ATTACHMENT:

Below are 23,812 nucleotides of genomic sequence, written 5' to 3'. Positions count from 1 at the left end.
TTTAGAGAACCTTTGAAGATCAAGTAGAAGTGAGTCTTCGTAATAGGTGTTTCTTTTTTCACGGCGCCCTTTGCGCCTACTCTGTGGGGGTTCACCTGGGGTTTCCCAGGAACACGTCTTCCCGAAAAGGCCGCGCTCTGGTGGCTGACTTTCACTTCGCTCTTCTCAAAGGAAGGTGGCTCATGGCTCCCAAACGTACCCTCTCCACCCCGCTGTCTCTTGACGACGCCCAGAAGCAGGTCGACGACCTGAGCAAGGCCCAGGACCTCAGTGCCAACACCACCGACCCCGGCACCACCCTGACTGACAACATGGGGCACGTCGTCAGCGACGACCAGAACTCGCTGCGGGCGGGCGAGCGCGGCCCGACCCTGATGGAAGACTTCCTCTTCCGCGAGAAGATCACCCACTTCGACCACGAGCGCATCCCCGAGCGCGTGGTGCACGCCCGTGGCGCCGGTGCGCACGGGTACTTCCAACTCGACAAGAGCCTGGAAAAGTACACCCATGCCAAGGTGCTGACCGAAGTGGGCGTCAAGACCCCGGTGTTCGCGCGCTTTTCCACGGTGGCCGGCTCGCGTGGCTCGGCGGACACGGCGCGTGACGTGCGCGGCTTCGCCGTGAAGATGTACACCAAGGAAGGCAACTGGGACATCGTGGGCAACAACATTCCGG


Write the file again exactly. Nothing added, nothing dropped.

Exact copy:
Below are 23,812 nucleotides of genomic sequence, written 5' to 3'. Positions count from 1 at the left end.
TTTAGAGAACCTTTGAAGATCAAGTAGAAGTGAGTCTTCGTAATAGGTGTTTCTTTTTTCACGGCGCCCTTTGCGCCTACTCTGTGGGGGTTCACCTGGGGTTTCCCAGGAACACGTCTTCCCGAAAAGGCCGCGCTCTGGTGGCTGACTTTCACTTCGCTCTTCTCAAAGGAAGGTGGCTCATGGCTCCCAAACGTACCCTCTCCACCCCGCTGTCTCTTGACGACGCCCAGAAGCAGGTCGACGACCTGAGCAAGGCCCAGGACCTCAGTGCCAACACCACCGACCCCGGCACCACCCTGACTGACAACATGGGGCACGTCGTCAGCGACGACCAGAACTCGCTGCGGGCGGGCGAGCGCGGCCCGACCCTGATGGAAGACTTCCTCTTCCGCGAGAAGATCACCCACTTCGACCACGAGCGCATCCCCGAGCGCGTGGTGCACGCCCGTGGCGCCGGTGCGCACGGGTACTTCCAACTCGACAAGAGCCTGGAAAAGTACACCCATGCCAAGGTGCTGACCGAAGTGGGCGTCAAGACCCCGGTGTTCGCGCGCTTTTCCACGGTGGCCGGCTCGCGTGGCTCGGCGGACACGGCGCGTGACGTGCGCGGCTTCGCCGTGAAGATGTACACCAAGGAAGGCAACTGGGACATCGTGGGCAACAACATTCCGG